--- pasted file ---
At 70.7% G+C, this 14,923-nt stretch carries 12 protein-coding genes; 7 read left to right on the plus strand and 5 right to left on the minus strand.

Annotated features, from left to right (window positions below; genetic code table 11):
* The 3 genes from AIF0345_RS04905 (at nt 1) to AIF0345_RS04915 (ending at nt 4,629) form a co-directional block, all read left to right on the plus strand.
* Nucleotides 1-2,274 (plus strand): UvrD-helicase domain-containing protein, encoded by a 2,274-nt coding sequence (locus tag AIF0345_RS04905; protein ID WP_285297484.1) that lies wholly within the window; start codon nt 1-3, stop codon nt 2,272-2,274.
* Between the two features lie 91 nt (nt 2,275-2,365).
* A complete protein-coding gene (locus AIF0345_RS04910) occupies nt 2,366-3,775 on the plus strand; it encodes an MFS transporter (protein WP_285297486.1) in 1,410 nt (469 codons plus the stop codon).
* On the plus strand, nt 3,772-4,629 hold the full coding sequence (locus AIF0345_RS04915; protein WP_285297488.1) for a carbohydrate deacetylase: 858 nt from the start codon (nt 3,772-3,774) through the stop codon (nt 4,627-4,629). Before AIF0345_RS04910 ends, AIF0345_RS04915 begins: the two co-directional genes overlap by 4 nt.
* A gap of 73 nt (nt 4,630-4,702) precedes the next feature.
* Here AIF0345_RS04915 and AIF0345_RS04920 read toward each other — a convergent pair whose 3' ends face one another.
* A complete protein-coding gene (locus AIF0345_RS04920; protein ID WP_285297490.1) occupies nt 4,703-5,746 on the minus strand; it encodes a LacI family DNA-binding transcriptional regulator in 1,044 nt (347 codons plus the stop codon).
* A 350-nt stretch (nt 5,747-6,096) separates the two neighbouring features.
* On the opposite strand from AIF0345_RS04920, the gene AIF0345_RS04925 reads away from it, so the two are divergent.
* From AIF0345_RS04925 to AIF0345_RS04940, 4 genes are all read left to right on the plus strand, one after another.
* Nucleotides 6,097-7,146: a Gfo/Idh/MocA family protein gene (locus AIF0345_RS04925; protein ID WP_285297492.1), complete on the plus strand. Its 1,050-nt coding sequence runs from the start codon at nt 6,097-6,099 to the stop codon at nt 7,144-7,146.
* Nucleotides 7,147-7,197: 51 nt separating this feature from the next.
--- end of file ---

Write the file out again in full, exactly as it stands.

At 70.7% G+C, this 14,923-nt stretch carries 12 protein-coding genes; 7 read left to right on the plus strand and 5 right to left on the minus strand.

Annotated features, from left to right (window positions below; genetic code table 11):
* The 3 genes from AIF0345_RS04905 (at nt 1) to AIF0345_RS04915 (ending at nt 4,629) form a co-directional block, all read left to right on the plus strand.
* Nucleotides 1-2,274 (plus strand): UvrD-helicase domain-containing protein, encoded by a 2,274-nt coding sequence (locus tag AIF0345_RS04905; protein ID WP_285297484.1) that lies wholly within the window; start codon nt 1-3, stop codon nt 2,272-2,274.
* Between the two features lie 91 nt (nt 2,275-2,365).
* A complete protein-coding gene (locus AIF0345_RS04910) occupies nt 2,366-3,775 on the plus strand; it encodes an MFS transporter (protein WP_285297486.1) in 1,410 nt (469 codons plus the stop codon).
* On the plus strand, nt 3,772-4,629 hold the full coding sequence (locus AIF0345_RS04915; protein WP_285297488.1) for a carbohydrate deacetylase: 858 nt from the start codon (nt 3,772-3,774) through the stop codon (nt 4,627-4,629). Before AIF0345_RS04910 ends, AIF0345_RS04915 begins: the two co-directional genes overlap by 4 nt.
* A gap of 73 nt (nt 4,630-4,702) precedes the next feature.
* Here AIF0345_RS04915 and AIF0345_RS04920 read toward each other — a convergent pair whose 3' ends face one another.
* A complete protein-coding gene (locus AIF0345_RS04920; protein ID WP_285297490.1) occupies nt 4,703-5,746 on the minus strand; it encodes a LacI family DNA-binding transcriptional regulator in 1,044 nt (347 codons plus the stop codon).
* A 350-nt stretch (nt 5,747-6,096) separates the two neighbouring features.
* On the opposite strand from AIF0345_RS04920, the gene AIF0345_RS04925 reads away from it, so the two are divergent.
* From AIF0345_RS04925 to AIF0345_RS04940, 4 genes are all read left to right on the plus strand, one after another.
* Nucleotides 6,097-7,146: a Gfo/Idh/MocA family protein gene (locus AIF0345_RS04925; protein ID WP_285297492.1), complete on the plus strand. Its 1,050-nt coding sequence runs from the start codon at nt 6,097-6,099 to the stop codon at nt 7,144-7,146.
* Nucleotides 7,147-7,197: 51 nt separating this feature from the next.